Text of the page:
Since 2012 migrants arriving regularly in Italy must sign an integration agreement and declare their agreement with a ‘Charter of the values’. Insufficient integration (measured through a point-based system) results in deportation. While the point-based system discriminates against the poor, the less educated and qualified, the subordinate workers, and the nomads, the Charter is inspired by stereotypical and stigmatizing visions of Islam. This paper identifies the cases of discrimination, both legal (freedom of thought, presumption of innocence, principle of non-discrimination, right to an effective remedy, laicism of state) and symbolical, of the integration agreement, and analyses Italian integration measures before the background of the concept of differential inclusion: the incorporation of regular migrants requires them to pass under a symbolic and legal yoke, which increases their hierarchical differentiation. The integration agreement is also analyzed with regard to its relationship with border controls and with the concepts of ‘illegalization’ and ‘deportability’.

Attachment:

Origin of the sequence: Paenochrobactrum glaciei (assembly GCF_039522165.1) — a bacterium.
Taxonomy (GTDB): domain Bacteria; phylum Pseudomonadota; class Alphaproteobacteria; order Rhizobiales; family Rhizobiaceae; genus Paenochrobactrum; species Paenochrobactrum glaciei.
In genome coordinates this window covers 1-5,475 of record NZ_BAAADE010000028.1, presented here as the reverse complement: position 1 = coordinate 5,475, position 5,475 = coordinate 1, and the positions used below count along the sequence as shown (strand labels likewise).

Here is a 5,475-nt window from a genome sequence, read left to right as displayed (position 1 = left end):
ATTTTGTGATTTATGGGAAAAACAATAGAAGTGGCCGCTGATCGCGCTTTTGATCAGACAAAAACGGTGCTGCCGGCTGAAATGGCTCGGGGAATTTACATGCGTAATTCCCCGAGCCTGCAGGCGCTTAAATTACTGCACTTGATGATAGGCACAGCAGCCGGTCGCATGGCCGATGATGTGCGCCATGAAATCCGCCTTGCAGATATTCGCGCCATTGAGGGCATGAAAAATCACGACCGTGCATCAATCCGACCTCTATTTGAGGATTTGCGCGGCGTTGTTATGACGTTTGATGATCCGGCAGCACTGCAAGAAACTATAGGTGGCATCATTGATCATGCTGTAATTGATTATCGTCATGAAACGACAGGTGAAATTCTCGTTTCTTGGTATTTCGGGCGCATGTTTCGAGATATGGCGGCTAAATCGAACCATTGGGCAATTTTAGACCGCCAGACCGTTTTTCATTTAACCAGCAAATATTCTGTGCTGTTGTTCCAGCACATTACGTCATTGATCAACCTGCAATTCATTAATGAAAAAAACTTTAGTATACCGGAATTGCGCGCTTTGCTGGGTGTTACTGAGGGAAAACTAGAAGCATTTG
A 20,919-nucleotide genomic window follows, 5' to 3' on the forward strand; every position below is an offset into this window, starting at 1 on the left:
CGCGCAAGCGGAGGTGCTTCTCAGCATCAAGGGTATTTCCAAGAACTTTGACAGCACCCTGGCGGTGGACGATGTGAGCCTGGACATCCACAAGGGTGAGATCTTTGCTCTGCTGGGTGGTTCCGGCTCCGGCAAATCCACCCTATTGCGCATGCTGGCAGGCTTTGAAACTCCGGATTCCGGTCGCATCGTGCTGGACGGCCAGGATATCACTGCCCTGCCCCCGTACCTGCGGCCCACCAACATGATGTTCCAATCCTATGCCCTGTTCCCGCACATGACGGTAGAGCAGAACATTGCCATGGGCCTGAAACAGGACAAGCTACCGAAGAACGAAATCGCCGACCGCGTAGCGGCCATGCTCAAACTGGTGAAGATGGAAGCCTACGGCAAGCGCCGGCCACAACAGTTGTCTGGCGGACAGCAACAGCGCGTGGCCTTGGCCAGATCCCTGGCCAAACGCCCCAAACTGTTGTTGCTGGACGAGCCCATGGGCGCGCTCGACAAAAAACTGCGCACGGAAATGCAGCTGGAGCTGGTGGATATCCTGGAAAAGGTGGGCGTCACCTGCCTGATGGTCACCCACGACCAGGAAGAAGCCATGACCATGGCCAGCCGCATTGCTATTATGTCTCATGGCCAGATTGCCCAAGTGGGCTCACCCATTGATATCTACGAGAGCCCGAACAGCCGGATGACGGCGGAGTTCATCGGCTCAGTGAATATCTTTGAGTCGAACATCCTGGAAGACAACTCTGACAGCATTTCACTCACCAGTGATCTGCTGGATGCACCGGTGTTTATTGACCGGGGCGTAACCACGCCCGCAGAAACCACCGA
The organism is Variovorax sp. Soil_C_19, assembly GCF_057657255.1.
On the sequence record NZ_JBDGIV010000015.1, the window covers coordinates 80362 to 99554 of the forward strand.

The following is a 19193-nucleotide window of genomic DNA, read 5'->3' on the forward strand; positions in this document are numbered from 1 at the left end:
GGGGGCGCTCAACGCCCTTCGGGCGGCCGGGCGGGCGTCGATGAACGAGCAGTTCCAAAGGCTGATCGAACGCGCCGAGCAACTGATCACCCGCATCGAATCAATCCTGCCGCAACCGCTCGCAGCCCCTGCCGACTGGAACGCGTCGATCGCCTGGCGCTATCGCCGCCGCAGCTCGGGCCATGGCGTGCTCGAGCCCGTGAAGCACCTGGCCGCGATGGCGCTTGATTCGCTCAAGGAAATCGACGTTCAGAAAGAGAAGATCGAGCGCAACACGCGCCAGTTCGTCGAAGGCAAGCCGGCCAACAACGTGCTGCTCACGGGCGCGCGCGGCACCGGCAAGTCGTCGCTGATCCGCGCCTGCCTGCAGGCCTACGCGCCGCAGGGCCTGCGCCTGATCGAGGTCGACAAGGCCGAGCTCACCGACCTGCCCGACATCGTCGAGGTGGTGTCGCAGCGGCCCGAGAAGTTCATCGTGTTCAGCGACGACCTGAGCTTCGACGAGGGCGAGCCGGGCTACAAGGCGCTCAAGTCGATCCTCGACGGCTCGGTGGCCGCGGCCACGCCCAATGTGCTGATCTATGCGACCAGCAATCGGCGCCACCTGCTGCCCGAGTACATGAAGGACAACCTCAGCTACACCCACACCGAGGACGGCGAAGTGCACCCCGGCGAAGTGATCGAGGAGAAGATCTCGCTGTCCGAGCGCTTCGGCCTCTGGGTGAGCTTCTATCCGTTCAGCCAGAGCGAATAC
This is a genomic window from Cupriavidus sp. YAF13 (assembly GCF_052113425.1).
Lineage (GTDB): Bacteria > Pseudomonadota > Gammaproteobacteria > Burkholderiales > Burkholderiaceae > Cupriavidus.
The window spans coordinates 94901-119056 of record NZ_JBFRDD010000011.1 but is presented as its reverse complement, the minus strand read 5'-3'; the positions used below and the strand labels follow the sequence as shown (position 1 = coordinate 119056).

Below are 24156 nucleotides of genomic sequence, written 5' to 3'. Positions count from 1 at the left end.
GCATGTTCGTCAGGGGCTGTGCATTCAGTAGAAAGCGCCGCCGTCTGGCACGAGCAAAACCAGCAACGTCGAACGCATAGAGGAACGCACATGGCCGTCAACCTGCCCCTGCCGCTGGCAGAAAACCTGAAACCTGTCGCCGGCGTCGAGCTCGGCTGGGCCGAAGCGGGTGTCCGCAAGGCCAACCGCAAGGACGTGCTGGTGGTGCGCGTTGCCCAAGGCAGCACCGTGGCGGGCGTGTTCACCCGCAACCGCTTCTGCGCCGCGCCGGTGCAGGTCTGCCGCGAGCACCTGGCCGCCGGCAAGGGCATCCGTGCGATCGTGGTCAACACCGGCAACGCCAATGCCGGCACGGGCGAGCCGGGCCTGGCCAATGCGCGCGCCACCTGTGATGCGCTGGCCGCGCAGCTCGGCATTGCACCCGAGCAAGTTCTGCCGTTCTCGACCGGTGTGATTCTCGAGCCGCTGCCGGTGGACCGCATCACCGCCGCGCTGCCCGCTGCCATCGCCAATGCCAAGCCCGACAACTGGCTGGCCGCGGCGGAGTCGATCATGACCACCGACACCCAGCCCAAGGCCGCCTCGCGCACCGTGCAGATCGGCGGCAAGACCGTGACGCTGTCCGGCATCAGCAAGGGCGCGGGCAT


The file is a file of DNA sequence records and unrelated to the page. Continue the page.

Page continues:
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The Netherlands was the forerunner for both turns (Joppke 2007; Vasta 2007; Schinkel 2013). Other countries followed the Dutch example, while the EU adopted three directives (the long-term residents directive, the family reunification directive, and the blue card directive) that expressly allow member states to require certain categories of third-country nationals to comply with integration measures and conditions (De Vries 2012).
The shift towards cultural integration through mandatory civic integration programmes is often seen as a move from multiculturalist towards assimilationist policies (Brubaker 2001; Alexander 2013). However, it is also argued that the opposition between multiculturalism and assimilationism, or between integration and assimilation (Schneider and Crul 2010) is to be found more in political discourses than in actual practices, which in fact remain largely multiculturalist (Banting and Kymlicka 2013). In the end, if it is true that multiculturalism and assimilationism are but two sides of the same coin, as no multiculturalism exists without a certain amount of assimilationism (Hage 2011), it seems that the coin of integration policies tends to fall more and more often on the assimilationist side.